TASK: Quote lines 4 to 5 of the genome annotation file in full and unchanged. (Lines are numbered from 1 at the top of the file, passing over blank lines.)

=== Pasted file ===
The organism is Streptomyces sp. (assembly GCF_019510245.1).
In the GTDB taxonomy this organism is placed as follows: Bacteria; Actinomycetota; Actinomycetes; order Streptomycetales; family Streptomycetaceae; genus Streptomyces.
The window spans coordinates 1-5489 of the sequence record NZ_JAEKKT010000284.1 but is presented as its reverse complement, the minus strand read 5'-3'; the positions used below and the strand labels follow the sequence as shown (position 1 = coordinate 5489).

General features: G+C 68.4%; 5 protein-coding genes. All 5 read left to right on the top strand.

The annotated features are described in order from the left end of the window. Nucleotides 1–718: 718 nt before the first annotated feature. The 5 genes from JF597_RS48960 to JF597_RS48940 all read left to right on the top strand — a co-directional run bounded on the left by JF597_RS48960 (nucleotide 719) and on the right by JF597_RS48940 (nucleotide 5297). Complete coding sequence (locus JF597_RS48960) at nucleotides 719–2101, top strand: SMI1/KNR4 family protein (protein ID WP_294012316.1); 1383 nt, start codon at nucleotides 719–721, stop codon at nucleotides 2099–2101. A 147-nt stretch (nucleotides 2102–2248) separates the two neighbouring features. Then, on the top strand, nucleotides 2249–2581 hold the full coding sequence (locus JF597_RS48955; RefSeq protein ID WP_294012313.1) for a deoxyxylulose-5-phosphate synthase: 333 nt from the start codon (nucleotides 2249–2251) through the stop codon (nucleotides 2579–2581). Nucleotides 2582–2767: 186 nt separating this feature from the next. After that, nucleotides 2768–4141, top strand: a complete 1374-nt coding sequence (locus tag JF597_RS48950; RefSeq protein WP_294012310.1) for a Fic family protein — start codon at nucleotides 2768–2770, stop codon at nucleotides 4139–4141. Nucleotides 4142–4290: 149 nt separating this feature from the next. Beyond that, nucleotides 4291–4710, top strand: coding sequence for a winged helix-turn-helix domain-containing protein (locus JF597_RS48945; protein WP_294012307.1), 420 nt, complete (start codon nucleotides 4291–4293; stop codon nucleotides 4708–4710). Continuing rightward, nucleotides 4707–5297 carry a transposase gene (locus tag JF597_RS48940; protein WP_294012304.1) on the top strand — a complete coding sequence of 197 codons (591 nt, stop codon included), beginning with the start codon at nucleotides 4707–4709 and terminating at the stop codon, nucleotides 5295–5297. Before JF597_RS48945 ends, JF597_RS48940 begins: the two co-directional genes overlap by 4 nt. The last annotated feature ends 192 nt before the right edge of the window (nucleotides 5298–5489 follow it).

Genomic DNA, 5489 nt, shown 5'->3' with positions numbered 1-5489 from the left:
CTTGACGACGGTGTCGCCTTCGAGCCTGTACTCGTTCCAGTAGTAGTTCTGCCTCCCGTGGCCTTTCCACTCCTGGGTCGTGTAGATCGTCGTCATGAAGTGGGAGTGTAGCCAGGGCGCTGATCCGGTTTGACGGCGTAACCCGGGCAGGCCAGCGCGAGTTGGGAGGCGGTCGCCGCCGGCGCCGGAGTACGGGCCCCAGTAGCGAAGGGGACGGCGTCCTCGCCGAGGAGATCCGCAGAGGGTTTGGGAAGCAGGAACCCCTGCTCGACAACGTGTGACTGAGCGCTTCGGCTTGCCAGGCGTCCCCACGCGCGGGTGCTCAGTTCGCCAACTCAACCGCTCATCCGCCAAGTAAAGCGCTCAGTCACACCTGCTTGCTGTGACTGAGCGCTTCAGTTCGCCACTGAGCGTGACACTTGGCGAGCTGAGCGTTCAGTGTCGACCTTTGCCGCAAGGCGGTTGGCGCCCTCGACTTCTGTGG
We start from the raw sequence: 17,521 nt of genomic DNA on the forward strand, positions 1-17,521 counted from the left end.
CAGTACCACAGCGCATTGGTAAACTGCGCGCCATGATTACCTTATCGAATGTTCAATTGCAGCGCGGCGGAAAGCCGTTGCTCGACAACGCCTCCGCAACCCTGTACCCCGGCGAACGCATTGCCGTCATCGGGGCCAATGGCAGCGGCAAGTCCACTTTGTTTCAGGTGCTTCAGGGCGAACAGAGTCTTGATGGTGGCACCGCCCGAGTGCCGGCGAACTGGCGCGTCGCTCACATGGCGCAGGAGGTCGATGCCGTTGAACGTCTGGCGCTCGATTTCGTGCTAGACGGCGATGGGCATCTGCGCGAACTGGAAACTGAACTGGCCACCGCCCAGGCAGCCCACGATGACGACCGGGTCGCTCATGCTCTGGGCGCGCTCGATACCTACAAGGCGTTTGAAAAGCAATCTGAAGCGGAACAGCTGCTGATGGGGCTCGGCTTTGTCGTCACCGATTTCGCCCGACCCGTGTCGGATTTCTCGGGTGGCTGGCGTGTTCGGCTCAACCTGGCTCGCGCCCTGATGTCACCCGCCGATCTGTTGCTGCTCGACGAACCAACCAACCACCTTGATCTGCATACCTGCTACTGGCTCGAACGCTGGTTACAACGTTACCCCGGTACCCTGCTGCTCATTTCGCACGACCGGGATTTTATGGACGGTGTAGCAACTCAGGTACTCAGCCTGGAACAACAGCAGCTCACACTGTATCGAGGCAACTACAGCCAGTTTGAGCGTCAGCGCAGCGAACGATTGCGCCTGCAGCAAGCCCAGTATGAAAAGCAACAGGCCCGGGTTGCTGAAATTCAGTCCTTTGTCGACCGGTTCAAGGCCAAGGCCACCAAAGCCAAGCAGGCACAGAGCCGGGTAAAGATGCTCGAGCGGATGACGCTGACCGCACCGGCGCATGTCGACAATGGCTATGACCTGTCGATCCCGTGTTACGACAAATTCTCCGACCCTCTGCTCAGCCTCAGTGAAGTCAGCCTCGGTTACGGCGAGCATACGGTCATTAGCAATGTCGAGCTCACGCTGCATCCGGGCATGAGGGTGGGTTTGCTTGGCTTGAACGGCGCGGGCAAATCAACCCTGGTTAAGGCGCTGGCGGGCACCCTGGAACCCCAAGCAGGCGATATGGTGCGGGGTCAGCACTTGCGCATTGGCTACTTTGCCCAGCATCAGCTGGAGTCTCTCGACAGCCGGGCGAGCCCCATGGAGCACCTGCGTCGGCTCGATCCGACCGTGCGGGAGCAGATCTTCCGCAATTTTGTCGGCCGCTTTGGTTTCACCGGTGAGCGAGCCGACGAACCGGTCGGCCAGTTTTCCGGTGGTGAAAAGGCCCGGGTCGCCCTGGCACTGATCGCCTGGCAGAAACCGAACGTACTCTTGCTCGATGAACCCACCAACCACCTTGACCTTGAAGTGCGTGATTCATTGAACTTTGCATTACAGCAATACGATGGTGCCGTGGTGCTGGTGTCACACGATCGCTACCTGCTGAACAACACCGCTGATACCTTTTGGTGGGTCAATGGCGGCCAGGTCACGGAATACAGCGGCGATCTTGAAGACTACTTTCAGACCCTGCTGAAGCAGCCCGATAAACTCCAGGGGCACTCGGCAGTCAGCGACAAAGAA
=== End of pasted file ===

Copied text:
General features: G+C 68.4%; 5 protein-coding genes. All 5 read left to right on the top strand.

The annotated features are described in order from the left end of the window. Nucleotides 1–718: 718 nt before the first annotated feature. The 5 genes from JF597_RS48960 to JF597_RS48940 all read left to right on the top strand — a co-directional run bounded on the left by JF597_RS48960 (nucleotide 719) and on the right by JF597_RS48940 (nucleotide 5297). Complete coding sequence (locus JF597_RS48960) at nucleotides 719–2101, top strand: SMI1/KNR4 family protein (protein ID WP_294012316.1); 1383 nt, start codon at nucleotides 719–721, stop codon at nucleotides 2099–2101. A 147-nt stretch (nucleotides 2102–2248) separates the two neighbouring features. Then, on the top strand, nucleotides 2249–2581 hold the full coding sequence (locus JF597_RS48955; RefSeq protein ID WP_294012313.1) for a deoxyxylulose-5-phosphate synthase: 333 nt from the start codon (nucleotides 2249–2251) through the stop codon (nucleotides 2579–2581). Nucleotides 2582–2767: 186 nt separating this feature from the next. After that, nucleotides 2768–4141, top strand: a complete 1374-nt coding sequence (locus tag JF597_RS48950; RefSeq protein WP_294012310.1) for a Fic family protein — start codon at nucleotides 2768–2770, stop codon at nucleotides 4139–4141. Nucleotides 4142–4290: 149 nt separating this feature from the next. Beyond that, nucleotides 4291–4710, top strand: coding sequence for a winged helix-turn-helix domain-containing protein (locus JF597_RS48945; protein WP_294012307.1), 420 nt, complete (start codon nucleotides 4291–4293; stop codon nucleotides 4708–4710). Continuing rightward, nucleotides 4707–5297 carry a transposase gene (locus tag JF597_RS48940; protein WP_294012304.1) on the top strand — a complete coding sequence of 197 codons (591 nt, stop codon included), beginning with the start codon at nucleotides 4707–4709 and terminating at the stop codon, nucleotides 5295–5297. Before JF597_RS48945 ends, JF597_RS48940 begins: the two co-directional genes overlap by 4 nt. The last annotated feature ends 192 nt before the right edge of the window (nucleotides 5298–5489 follow it).